One of my students told me about a major problem with police officers in Israel, that they are resigning in droves. It used to be an honorable position in Israeli society, but today they face more workloads and responsibilities while their income remains very low, even below the average wage.
Police officers in Israel become increasingly accused of power abuses and even face several instances of legal prosecution. For instance, when an Israeli border police officer who neutralizes a terrorist has to testify as a suspect, then he naturally feels betrayed by his country, and that he would be better off getting another job that would pay him more.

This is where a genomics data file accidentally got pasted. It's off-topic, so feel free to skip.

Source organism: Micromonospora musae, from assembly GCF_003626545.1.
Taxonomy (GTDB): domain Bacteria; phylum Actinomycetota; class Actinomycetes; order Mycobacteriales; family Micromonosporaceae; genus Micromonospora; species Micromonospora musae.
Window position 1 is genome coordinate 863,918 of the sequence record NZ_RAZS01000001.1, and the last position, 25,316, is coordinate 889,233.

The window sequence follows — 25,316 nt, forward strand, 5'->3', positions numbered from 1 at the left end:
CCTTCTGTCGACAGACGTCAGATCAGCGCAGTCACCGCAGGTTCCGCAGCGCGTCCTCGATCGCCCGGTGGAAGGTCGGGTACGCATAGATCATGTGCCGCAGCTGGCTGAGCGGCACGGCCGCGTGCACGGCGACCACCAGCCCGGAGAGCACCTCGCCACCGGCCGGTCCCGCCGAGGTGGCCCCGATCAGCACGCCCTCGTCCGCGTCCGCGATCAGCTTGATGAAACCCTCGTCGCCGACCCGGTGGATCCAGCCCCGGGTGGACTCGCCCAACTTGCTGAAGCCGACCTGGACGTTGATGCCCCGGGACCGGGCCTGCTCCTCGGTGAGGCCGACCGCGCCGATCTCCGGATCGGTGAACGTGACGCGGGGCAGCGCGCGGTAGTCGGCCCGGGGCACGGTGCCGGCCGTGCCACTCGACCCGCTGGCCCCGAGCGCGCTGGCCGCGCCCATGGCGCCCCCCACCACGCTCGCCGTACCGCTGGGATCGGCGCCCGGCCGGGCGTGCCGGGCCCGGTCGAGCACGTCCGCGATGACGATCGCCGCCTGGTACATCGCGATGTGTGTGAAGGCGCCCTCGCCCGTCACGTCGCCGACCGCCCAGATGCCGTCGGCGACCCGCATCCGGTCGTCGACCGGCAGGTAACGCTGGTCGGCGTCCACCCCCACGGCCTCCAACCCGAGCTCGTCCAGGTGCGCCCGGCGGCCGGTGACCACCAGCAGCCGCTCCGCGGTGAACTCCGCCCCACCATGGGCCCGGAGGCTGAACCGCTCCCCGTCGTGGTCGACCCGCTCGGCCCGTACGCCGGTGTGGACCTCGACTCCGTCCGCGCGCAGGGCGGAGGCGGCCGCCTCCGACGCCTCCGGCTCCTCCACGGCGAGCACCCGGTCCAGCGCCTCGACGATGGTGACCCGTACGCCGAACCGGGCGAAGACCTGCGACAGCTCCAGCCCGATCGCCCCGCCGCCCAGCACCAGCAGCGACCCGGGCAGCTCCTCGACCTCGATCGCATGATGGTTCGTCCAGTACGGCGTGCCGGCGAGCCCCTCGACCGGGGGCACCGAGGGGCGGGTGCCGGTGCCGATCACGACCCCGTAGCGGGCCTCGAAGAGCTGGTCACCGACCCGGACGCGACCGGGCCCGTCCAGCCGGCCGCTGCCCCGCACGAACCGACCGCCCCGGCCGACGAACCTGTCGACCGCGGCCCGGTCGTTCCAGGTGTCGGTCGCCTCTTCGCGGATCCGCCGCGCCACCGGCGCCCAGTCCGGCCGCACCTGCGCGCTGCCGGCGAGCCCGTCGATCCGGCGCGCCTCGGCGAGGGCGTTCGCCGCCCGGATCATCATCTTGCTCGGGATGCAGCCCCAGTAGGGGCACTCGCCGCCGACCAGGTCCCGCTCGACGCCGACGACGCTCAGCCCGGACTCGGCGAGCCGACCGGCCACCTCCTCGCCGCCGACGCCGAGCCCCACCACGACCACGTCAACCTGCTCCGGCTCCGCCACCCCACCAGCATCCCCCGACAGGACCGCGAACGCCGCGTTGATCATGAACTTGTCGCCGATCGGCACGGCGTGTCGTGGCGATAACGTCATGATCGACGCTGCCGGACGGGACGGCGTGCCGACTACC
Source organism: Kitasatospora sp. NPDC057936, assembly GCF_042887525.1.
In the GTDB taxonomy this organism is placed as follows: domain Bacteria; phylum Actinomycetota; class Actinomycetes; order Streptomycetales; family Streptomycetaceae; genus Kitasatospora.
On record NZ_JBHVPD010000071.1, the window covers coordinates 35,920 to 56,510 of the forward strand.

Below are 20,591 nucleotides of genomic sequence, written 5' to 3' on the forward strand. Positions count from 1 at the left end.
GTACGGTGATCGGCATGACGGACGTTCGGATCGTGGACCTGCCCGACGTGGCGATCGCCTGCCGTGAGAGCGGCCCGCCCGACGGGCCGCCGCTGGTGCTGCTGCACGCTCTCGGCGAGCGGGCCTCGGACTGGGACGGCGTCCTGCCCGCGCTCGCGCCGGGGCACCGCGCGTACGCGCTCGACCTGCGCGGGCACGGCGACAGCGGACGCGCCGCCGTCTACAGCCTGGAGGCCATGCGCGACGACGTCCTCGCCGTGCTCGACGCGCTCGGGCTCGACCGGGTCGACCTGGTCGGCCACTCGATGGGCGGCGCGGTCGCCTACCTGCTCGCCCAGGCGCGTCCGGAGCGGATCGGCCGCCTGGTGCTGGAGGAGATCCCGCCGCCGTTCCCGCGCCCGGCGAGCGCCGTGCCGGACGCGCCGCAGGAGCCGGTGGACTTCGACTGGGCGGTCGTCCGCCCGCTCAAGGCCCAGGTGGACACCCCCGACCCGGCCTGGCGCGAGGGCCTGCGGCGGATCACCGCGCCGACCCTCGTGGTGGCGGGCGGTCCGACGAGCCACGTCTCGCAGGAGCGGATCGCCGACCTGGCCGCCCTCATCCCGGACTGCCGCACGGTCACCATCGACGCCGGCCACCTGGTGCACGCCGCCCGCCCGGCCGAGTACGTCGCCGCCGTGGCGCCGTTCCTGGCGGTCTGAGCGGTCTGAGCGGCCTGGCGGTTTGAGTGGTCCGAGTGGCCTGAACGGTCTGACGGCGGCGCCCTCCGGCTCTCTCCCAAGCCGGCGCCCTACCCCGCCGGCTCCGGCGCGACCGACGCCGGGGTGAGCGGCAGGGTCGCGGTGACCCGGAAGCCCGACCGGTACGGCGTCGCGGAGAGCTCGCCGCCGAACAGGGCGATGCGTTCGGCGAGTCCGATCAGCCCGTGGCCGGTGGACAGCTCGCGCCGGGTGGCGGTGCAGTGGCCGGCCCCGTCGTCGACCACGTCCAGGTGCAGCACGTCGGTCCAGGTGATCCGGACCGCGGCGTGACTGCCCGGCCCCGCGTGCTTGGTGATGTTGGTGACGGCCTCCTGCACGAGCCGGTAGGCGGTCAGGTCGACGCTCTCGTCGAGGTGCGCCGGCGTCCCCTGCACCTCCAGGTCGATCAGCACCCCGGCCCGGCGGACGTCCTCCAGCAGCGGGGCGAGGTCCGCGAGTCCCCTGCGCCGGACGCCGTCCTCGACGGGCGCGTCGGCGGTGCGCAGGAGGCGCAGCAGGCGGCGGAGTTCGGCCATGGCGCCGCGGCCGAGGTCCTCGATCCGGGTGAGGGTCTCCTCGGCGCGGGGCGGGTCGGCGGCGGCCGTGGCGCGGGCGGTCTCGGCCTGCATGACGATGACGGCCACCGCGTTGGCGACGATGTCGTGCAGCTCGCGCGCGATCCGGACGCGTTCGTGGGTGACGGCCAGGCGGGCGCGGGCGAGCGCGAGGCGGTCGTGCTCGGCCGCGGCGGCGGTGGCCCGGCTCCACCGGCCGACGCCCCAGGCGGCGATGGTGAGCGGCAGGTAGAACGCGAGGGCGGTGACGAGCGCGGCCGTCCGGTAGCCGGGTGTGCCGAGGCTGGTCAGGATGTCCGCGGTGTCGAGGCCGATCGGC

It is wrong for police to be so underpaid and unprotected. They should receive protection from their country, and get paid more than any other profession because they regularly have to deal with society’s ills. When I was in Switzerland around 15 years ago, I had a conversation with a police officer who told me that their average starting salary was a relatively hefty 8,000 euros a month, because it is indeed a complicated job to acquire and to sustain. Also, Israel is no Switzerland in terms of the additional risks that police officers face here.
Therefore, police need respect from the government, acknowledging the necessity and importance of their work to society, and they should always feel that society stands up for them. We need to raise their salary, revise the rules of their use of force, and give them a little more freedom. If we recruit and strengthen a good number of police officers, then Israel would be different. They should feel that people have their back, and the people should feel how the police protect them.